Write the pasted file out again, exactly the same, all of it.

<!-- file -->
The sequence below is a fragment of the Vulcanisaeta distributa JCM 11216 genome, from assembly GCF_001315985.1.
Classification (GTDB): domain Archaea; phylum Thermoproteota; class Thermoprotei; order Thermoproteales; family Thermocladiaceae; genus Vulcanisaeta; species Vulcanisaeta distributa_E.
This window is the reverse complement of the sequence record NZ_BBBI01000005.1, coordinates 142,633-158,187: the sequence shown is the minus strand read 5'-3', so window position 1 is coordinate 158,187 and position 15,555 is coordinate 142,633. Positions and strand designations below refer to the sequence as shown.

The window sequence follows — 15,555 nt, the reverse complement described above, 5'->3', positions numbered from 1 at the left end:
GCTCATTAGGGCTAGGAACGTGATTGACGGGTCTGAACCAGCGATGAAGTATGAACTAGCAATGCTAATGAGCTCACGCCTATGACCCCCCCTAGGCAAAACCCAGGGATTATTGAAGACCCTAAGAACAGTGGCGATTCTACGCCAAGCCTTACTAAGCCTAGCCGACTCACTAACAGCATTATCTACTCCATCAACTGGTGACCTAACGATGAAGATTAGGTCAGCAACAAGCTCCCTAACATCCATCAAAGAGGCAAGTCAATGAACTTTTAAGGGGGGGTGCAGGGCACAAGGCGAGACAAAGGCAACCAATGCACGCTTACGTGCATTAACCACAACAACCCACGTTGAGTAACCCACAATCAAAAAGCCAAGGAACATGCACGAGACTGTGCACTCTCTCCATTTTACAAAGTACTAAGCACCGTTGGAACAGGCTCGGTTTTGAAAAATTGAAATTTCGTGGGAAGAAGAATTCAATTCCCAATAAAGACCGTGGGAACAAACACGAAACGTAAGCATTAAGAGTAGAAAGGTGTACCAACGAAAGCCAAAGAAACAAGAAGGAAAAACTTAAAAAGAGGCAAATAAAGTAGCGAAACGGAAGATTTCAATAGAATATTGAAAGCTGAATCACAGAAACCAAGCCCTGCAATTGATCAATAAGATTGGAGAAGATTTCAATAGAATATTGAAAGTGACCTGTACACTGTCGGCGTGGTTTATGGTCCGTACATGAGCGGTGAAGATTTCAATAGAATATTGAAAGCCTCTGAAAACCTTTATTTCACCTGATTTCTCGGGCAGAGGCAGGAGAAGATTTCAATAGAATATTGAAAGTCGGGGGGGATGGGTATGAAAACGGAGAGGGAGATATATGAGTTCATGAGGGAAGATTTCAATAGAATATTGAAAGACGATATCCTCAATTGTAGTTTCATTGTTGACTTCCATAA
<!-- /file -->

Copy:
The sequence below is a fragment of the Vulcanisaeta distributa JCM 11216 genome, from assembly GCF_001315985.1.
Classification (GTDB): domain Archaea; phylum Thermoproteota; class Thermoprotei; order Thermoproteales; family Thermocladiaceae; genus Vulcanisaeta; species Vulcanisaeta distributa_E.
This window is the reverse complement of the sequence record NZ_BBBI01000005.1, coordinates 142,633-158,187: the sequence shown is the minus strand read 5'-3', so window position 1 is coordinate 158,187 and position 15,555 is coordinate 142,633. Positions and strand designations below refer to the sequence as shown.

The window sequence follows — 15,555 nt, the reverse complement described above, 5'->3', positions numbered from 1 at the left end:
GCTCATTAGGGCTAGGAACGTGATTGACGGGTCTGAACCAGCGATGAAGTATGAACTAGCAATGCTAATGAGCTCACGCCTATGACCCCCCCTAGGCAAAACCCAGGGATTATTGAAGACCCTAAGAACAGTGGCGATTCTACGCCAAGCCTTACTAAGCCTAGCCGACTCACTAACAGCATTATCTACTCCATCAACTGGTGACCTAACGATGAAGATTAGGTCAGCAACAAGCTCCCTAACATCCATCAAAGAGGCAAGTCAATGAACTTTTAAGGGGGGGTGCAGGGCACAAGGCGAGACAAAGGCAACCAATGCACGCTTACGTGCATTAACCACAACAACCCACGTTGAGTAACCCACAATCAAAAAGCCAAGGAACATGCACGAGACTGTGCACTCTCTCCATTTTACAAAGTACTAAGCACCGTTGGAACAGGCTCGGTTTTGAAAAATTGAAATTTCGTGGGAAGAAGAATTCAATTCCCAATAAAGACCGTGGGAACAAACACGAAACGTAAGCATTAAGAGTAGAAAGGTGTACCAACGAAAGCCAAAGAAACAAGAAGGAAAAACTTAAAAAGAGGCAAATAAAGTAGCGAAACGGAAGATTTCAATAGAATATTGAAAGCTGAATCACAGAAACCAAGCCCTGCAATTGATCAATAAGATTGGAGAAGATTTCAATAGAATATTGAAAGTGACCTGTACACTGTCGGCGTGGTTTATGGTCCGTACATGAGCGGTGAAGATTTCAATAGAATATTGAAAGCCTCTGAAAACCTTTATTTCACCTGATTTCTCGGGCAGAGGCAGGAGAAGATTTCAATAGAATATTGAAAGTCGGGGGGGATGGGTATGAAAACGGAGAGGGAGATATATGAGTTCATGAGGGAAGATTTCAATAGAATATTGAAAGACGATATCCTCAATTGTAGTTTCATTGTTGACTTCCATAA